“The harvest moon hangs round and high
It dodges clouds high in the sky,
The stars wink down their love and mirth
The Autumn season is giving birth.
Oh, it must be October
The leaves of red bright gold and brown,
To Mother Earth come tumbling down,
The breezy nights the ghostly sights,
The eerie spooky far off sounds
Are signs that it’s October.
The pumpkins yellow, big and round
Are carried by costumed clumsy clowns
It’s Halloween – let’s celebrate.”
– Pearl N. Sorrels, It Must be October
October is here with its beautiful weather. I love being outside this month in the garden. Nathaniel Hawthorne wrote, “I cannot endure to waste anything as precious as autumn sunshine by staying in the house. So I spend almost all the daylight hours in the open air.” October is filled with gardening delights. The summer flowers in our gardens have mostly faded and the nurseries are brimming with new and exciting ones to choose. I often get asked, “When is the best time to plant?” and the answer is October. This is the month for planting shrubs, perennials, annuals, herbs and vegetables. October is also a great month for evaluating your garden design and attending garden tours.
“Isn’t springtime the best time for planting?” you might ask. Springtime is also a good time to plant, but for many things the fall is better. When you plant now, the cooler weather encourages good root growth with limited top growth. What this means is that come springtime, we have a plant with established roots much better equipped to handle the demands of our high heat and humidity. Also, plants planted in the fall will require less water not only now but also in the spring and summer which is again the result of established root growth. Plants planted in the spring have the opposite growth pattern, with lots of top growth and little root growth. Let’s take a look at some of the wonderful things we can do and see in our gardens this month.
Okay, this concept took a little while for me to get used to coming from the north, but yes, this is the month to plant what we call our cool season annuals.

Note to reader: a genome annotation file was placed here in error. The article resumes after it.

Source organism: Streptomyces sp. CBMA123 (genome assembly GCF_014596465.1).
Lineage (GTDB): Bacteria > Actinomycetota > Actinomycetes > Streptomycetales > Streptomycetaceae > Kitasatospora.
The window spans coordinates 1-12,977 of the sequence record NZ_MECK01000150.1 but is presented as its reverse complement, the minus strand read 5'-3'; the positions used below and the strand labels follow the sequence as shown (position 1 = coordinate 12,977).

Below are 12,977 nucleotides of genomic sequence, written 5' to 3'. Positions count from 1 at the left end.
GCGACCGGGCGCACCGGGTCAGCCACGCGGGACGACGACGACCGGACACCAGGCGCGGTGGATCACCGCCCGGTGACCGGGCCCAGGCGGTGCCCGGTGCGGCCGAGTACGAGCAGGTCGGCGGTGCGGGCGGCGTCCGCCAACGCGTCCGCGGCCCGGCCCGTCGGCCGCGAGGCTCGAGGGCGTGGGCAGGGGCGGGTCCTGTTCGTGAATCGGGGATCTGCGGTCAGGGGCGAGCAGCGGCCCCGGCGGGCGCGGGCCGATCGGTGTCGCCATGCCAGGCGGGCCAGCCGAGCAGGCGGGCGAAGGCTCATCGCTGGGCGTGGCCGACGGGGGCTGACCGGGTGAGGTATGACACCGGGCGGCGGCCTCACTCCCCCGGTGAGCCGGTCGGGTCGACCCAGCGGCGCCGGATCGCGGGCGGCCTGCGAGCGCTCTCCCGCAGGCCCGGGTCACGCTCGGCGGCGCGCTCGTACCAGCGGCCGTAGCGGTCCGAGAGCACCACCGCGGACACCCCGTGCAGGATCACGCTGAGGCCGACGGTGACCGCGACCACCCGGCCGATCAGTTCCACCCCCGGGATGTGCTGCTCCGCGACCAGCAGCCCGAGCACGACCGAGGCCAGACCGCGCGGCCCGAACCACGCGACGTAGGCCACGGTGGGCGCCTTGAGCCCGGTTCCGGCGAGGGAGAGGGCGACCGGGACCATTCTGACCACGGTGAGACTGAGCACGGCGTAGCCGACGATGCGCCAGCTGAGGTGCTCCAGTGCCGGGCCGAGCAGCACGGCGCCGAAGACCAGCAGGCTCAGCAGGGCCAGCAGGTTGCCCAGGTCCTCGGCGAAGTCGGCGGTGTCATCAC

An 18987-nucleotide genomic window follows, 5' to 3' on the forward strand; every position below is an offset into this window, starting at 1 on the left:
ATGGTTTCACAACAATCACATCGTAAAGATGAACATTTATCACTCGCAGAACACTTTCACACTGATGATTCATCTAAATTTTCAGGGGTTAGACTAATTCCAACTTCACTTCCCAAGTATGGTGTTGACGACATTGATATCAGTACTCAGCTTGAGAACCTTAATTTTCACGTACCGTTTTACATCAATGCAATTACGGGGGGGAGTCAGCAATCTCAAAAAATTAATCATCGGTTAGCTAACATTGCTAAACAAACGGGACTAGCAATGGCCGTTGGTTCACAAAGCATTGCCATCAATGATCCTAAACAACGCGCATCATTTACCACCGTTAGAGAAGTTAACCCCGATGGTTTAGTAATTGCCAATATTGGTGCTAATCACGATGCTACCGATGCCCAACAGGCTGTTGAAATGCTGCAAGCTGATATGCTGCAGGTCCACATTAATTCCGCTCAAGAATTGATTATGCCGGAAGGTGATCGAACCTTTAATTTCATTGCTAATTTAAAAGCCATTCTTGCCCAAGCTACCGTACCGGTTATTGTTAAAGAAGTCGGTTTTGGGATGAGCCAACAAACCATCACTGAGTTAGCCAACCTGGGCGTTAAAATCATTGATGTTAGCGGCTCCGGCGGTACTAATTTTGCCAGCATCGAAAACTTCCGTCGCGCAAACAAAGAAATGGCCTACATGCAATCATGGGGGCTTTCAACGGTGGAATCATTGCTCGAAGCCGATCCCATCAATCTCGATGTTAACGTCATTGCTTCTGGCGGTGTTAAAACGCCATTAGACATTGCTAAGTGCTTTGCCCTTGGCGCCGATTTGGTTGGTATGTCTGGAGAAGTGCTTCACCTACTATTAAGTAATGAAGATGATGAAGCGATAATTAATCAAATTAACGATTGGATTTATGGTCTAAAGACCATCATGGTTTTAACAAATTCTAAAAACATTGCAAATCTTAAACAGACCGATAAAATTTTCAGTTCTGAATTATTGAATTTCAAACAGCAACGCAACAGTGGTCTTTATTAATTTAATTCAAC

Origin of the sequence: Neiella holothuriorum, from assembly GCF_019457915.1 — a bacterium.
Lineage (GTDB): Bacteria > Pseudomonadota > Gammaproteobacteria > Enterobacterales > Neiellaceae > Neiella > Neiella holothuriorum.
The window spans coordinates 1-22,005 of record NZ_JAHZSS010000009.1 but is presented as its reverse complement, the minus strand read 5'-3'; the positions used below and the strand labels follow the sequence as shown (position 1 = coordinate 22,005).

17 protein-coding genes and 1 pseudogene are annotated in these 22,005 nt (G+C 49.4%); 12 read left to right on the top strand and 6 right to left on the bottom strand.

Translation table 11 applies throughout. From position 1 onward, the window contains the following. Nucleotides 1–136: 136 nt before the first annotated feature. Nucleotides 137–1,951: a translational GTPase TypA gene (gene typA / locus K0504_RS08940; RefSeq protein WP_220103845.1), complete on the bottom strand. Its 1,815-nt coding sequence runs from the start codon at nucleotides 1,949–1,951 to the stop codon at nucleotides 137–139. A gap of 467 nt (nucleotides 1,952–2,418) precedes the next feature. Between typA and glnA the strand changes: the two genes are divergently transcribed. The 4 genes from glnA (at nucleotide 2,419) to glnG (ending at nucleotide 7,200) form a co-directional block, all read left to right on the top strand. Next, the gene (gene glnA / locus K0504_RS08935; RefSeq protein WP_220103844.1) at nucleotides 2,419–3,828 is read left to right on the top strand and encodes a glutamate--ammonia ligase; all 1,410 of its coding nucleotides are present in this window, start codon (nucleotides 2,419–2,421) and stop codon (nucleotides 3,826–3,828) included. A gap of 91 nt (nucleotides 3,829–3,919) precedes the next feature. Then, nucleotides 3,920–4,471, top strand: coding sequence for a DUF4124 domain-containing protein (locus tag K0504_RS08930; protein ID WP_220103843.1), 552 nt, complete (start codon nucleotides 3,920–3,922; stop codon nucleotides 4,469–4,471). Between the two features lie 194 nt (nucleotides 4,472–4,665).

Planted between October and November, these annuals will provide color off and on till May. For those of you from the north this list might resemble your springtime planting list. I have created a table to help you with selecting the right annuals for your needs.
Annual Habit Site
|Dianthus||Mounding||Full sun, part sun, light shade|
|Snapdragons||Dwarf, medium and tall varieties||Full sun, part sun, light shade|
|Alyssum||Trailing, low growing||Full sun|
|Lobelia||Trailing, low growing||Part shade|
|Stocks||Medium upright||Full sun|
|Poppies||Medium uptight||Full sun|
|Petunias||Trailing, low growing, mounding||Full sun|
|Calendulas||Medium upright||Full sun|
|African daisy||Trailing, mounding||Full sun|
|Diascia||Trailing, low growing||Full sun, part sun|
|Nemesia||Trailing, low growing||Full sun|
|Salvia||Upright medium||Full sun, part sun|
|Million bells||Trailing, mounding||Full sun|
|Bacopa||Trailing, low growing||Full sun, part shade|
|Pansy, violas||Low growing, mounding||Full sun, part sun|
Color and Texture with Foliage
Foliage plants make a lovely addition to the colorful array of flowers for our fall and winter gardens. These can be added to our garden beds, borders and pots. These include: Ferns, Acorus, Liriope, Mustard, Bor, Chard, Cabbages, Kale, Sorrel, Lamium, Sagina, Sellaginella, Wirevine, Rosemary, Parsley and Ajuga.
I find this season so rewarding in my vegetable garden. The insects and diseases are greatly reduced and the high demands of watering and weeding have diminished. I also love the almost instant gratification some of the crops provide. With the help of my children, this month we are planting the following: Broccoli, Cauliflower, Carrots, Peas, Spinach, Lettuce, Radishes, Beets, Cabbage, Collards, Bok Choy, Onions, Parsley, Potatoes, Turnips and Parsnips.
Planting Perennials, Shrubs and Trees
This is prime planting season for planting and transplanting. If you have been thinking of moving some plants around or redesigning an area in your yard, now is the ideal time. Transplanted plants will benefit from some pruning back. I recommend only a light pruning this time of year. Wait until spring for any major pruning work. They will also benefit from some root stimulator.
For inspiration on new plants and ideas, visit your local nursery or public garden.
Preservation Society of Charleston
33rd Annual Fall Tours of Home & Gardens
September 24th – October 25th
The Charleston Horticultural Society’s ninth annual “Gardens for Gardeners”
Sunday October 4th
12:00pm – 4:00pm